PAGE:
Thursday, January 04, 2007

There is a very useful class in the .NET framework that allows you to cancel an event from the handler perspective. This class is the CancelEventArgs. Typically using this class looks as follows:

event EventHandler<CancelEventArgs> Click;
void OnClick()
{
    CancelEventArgs e = new CancelEventArgs();
    Click(this, e);
    if (e.Cancel)
    {
        // do nothing
    }
    else
    {
        // do something
    }
}

void ClickHandler(object sender, CancelEventArgs e)
{
    if (something)
    {
        e.Cancel = true;
    }
}

BTW: I have no idea why Microsoft defined CancelEventArgs under System.ComponentModel namespace.

Simple and easy. But there is a problem. What if there was a second handler for the Click event?

void ClickHandler2(object sender, CancelEventArgs e)
{
    e.Cancel = !IsValid();
}

In some scenarios, the ClickHandler2 would override changes made by ClickHandler - i.e. it would set Cancel property to false in case the state was Valid. I strongly discourage you from ever setting Cancel property to false! The problem is that in the handler method you never know if you are the only one handler or are there more handlers involved! If a previous handler had already cancelled the event you will lose this information!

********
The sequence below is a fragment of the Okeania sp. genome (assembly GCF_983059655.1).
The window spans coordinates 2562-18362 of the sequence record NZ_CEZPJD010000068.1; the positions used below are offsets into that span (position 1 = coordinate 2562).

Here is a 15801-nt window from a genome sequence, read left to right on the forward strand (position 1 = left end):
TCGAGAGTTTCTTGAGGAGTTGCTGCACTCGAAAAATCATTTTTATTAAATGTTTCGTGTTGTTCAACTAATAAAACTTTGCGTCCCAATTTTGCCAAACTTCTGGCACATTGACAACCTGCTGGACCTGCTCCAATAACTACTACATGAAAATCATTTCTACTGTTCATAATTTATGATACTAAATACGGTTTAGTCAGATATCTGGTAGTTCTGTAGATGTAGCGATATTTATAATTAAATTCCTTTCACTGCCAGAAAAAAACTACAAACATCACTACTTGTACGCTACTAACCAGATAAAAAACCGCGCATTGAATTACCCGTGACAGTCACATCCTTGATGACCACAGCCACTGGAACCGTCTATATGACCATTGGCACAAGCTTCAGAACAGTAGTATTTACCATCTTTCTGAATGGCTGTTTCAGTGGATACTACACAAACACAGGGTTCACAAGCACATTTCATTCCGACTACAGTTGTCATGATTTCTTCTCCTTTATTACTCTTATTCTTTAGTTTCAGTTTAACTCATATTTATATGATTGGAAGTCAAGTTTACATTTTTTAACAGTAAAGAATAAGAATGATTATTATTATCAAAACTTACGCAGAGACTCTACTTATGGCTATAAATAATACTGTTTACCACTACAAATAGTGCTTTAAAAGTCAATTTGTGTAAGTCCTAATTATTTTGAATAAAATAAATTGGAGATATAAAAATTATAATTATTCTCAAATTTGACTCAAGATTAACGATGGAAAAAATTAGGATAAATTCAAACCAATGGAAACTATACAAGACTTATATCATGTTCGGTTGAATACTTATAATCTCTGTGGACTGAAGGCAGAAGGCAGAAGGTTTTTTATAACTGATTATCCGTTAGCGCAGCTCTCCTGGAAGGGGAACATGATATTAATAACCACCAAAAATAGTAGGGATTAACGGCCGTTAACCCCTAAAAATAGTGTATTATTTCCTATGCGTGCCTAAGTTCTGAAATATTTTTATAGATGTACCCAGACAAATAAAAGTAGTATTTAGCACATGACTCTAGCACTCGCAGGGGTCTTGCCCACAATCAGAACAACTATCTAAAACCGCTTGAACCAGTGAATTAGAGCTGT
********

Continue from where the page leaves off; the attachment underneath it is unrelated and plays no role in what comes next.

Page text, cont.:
In order to prevent potential mistakes, I propose an alternative version of CancelEventArgs. The version that will prevent you from making a mistake. Below is a how such a class could look like:

class CancelEventArgs : EventArgs
{
    bool cancelled;
    public bool Cancelled
    {
        get { return cancelled; }
    }
    public void Cancel()
    {
        cancelled = true;
    }
}

Notice that the Cancel property is now called Cancelled and is read-only. To Cancel an event you use the Cancel method which works only one way - there is no way to accidentally set Cancelled to false. The safer, the better :-)

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